Threatening to commit suicide is a serious thing. In fact, the World Health Organization estimates that one person commits suicide every 40 seconds or about a million each year. Here’s how you can help a loved one who is struggling.
Reserve Your Judgement. The last thing a depressed woman needs is for you to sprinkle your snarky comments generously. You can’t really make a judgement until you have lived in someone else’s shoes. Oftentimes, suicide comes out of nowhere. Even success and money don’t guarantee that a depressed individual won’t kill himself or herself anymore. There are a lot of successful personalities who have taken their lives and whom we would think that they had the world at their feet, but who had been dealing with depression leading to suicide.
Seek professional help. If you are not a licensed counselor, you have to seek help right away. There are women’s depression centers around the US which can intervene. At the very least, call a suicide hotline and ask for suggestions on how to deal with the problem at the outset.
Ensure a safe environment. This means you take away the triggers like alcohol, drugs, and weapons. If their home is too stressful, consider bringing your friend or loved one to a neutral space, preferably far away from home. Perhaps a change of scenery will help.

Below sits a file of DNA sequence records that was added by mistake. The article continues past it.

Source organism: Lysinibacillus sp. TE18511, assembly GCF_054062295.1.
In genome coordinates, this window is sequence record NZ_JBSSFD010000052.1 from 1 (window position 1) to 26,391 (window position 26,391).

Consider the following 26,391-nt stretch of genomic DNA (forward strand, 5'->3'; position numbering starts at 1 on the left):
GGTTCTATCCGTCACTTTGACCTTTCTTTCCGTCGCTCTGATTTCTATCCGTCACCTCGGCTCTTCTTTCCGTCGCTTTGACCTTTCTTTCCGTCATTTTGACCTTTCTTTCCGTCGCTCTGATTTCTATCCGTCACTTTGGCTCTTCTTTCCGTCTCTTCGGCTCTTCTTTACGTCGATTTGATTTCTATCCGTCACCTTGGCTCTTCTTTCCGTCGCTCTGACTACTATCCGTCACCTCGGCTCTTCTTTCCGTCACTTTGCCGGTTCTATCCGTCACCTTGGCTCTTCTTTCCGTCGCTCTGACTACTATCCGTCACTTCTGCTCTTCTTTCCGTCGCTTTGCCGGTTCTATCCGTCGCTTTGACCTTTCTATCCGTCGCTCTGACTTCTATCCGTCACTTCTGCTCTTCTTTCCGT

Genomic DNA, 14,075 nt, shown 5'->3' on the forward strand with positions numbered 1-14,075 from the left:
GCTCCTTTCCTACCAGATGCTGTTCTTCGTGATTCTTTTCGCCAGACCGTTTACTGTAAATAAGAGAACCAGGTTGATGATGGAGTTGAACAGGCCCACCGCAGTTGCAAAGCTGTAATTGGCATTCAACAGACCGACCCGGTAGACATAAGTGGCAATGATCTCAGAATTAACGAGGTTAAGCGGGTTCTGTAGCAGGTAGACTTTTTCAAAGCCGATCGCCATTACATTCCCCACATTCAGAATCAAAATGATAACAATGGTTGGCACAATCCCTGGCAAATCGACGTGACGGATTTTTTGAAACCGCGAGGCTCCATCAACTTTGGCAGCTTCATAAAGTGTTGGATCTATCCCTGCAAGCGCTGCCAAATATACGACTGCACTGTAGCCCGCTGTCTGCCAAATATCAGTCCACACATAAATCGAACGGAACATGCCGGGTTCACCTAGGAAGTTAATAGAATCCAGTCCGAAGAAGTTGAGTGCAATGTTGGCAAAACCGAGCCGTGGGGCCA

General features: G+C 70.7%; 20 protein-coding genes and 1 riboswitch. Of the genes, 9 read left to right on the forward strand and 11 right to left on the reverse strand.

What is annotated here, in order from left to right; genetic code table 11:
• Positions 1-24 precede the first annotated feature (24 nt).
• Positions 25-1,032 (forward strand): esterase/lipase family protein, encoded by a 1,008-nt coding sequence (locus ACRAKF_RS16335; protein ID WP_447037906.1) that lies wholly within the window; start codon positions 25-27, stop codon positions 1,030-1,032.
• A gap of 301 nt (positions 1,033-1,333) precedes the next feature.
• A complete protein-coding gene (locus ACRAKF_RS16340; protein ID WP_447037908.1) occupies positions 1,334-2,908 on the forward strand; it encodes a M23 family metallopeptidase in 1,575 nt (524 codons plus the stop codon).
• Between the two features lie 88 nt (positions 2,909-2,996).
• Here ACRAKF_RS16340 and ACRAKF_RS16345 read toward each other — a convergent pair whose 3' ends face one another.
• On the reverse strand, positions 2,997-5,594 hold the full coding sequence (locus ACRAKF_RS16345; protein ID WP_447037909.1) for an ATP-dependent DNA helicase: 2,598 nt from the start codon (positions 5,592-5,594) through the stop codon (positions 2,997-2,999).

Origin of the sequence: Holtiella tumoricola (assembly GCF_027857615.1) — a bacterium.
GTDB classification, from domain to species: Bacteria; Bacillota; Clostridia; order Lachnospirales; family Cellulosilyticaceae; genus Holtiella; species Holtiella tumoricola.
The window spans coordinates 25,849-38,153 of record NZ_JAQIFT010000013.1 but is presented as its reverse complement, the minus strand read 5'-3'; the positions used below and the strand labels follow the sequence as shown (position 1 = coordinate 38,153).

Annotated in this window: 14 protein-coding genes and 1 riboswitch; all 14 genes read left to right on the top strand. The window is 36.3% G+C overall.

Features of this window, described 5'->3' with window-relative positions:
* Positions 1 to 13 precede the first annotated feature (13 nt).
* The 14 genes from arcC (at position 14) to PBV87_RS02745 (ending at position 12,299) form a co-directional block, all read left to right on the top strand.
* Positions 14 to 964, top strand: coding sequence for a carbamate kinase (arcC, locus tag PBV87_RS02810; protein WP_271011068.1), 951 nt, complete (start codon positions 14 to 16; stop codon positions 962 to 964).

Never panic. It’s going to be hard but you will be the anchor by which the patient will draw strength from. Don’t be hysterical even if the news may shock you. Keep a level head and don’t even force the person to talk. Just listen and be present in the moment.
Don’t impose your religious beliefs and morality. It’s easy to argue that committing suicide is a sin. Didn’t the Bible say so? If your friend does not share your faith, however, pushing your concept of morality may only make them feel worse.
Never be complicit to the act. Your friend may tell you to keep the suicide attempt a secret, but you have to make her understand that it’s the wrong course of action. It’s understandable because there’s a certain stigma involved, but a life is at stake. This is no time to be embarrassed.
Let the professionals do the talking. This is true especially if you are not a mental health expert. There are wellness centers out there with licensed professionals who know what to do. They have the capacity to protect the patient from herself. The only thing you can do is to be supportive, and follow the instructions from therapists on how to help your loved one.
You are going to feel frustrated and emotionally drained numerous times. And that’s understandable since you can’t even fathom the depths of grief or despair that some women go through. But the worst thing you can do is quit. The thing you have to remember is you can’t do it alone, and that it’s okay to ask for help. Depression treatment centers for women are a good start. They have medical experts and licensed therapists who can really help the patient whether the issue is emotional or chemical.